• “Making Sense of Privacy and Publicity” by danah boyd [danah.org] – danah boyd tackles the issues of privacy and social media head on, arguing privacy is far from dead, but that the world is a bit different, the rules are a bit different, and the way privacy, publicity and openess operate can be different but neither absolute nor gone.
  • What’s Happening—and Where? [Twitter Blog] – Twitter now officially supports geotagging but quite sensibly you have to OPT IN to use it: “Every day, millions of tweets are created. These little bursts of information are about anything and everything—they make Twitter a hub for discovering what’s happening right now, anywhere in the world. A recent burst of interest in location sharing applications, games, and services has many Twitter users excited about appending geographic data to some of their tweets. Not everyone wants to add their current location to a tweet so this feature is off by default and must be activated to use. Check out How To Tweet with Your Location to learn how you can turn it on.”People who choose to add this additional layer of context help make Twitter a richer information network for all of us—location data can make tweets more useful.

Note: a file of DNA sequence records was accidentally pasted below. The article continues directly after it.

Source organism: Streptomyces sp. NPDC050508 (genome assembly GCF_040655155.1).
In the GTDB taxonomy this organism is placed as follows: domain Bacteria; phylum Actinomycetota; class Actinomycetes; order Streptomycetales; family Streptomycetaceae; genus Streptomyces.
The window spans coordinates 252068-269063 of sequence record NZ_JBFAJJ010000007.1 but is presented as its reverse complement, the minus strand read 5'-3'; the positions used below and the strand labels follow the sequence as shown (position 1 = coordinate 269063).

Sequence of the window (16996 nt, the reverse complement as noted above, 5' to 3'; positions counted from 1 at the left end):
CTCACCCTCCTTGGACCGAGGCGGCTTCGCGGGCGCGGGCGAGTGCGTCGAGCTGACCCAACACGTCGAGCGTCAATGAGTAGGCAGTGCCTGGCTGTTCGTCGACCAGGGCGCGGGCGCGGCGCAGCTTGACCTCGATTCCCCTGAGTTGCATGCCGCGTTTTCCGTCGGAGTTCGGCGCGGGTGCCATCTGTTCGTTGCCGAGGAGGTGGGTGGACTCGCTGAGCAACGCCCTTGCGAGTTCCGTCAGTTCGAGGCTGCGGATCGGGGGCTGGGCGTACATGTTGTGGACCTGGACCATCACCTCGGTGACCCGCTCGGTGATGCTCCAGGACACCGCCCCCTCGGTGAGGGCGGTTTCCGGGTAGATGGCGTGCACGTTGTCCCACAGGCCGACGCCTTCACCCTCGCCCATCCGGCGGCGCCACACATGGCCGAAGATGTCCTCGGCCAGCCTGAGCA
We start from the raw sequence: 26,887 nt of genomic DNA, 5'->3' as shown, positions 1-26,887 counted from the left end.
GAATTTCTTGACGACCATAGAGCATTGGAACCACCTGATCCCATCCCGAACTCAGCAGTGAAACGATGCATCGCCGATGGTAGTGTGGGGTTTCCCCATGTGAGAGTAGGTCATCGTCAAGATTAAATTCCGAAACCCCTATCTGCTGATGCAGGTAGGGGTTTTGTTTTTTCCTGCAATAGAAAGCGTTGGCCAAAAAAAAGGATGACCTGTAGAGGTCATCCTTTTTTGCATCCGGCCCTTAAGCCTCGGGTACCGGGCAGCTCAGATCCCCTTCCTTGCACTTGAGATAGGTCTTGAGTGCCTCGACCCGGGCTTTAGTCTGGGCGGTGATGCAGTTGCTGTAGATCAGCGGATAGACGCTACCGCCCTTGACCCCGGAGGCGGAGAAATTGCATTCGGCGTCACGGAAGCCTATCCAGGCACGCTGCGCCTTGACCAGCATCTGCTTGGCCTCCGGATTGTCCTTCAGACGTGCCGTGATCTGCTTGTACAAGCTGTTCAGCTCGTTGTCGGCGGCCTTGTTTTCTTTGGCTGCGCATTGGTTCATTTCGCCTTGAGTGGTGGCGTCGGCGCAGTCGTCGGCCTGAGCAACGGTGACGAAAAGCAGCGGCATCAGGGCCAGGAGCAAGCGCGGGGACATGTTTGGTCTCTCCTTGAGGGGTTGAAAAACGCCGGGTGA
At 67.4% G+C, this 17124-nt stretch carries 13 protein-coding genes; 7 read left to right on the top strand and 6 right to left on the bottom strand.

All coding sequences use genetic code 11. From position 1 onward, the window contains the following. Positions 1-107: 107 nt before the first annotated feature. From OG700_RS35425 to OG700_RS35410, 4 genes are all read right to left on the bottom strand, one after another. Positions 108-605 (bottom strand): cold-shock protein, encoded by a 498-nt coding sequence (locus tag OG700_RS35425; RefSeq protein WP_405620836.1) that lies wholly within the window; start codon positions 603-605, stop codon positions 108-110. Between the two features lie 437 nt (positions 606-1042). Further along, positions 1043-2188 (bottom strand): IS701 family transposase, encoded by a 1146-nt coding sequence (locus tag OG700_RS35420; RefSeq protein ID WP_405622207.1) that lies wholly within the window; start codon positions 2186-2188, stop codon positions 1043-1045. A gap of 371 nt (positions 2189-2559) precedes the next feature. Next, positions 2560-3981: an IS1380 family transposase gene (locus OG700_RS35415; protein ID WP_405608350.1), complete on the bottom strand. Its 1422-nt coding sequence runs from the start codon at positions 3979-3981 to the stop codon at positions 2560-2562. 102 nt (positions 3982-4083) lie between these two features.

• Reuters to Journalists: Don’t Break News on Twitter [Mashable] – “Last night, Reuters released their social media policy, which includes instructing journalists to avoid exposing bias online and tells them specifically not to “scoop the wire” by breaking stories on Twitter. The strict instruction makes it clear that even though news continually breaks on Twitter first — especially in disaster scenarios — Reuters journalists are to break their stories first via the wire and not on Twitter. The social media policy in question also addresses a number of other Twitter, Facebook, and online concerns, offering up instructions and recommendations whenever possible.”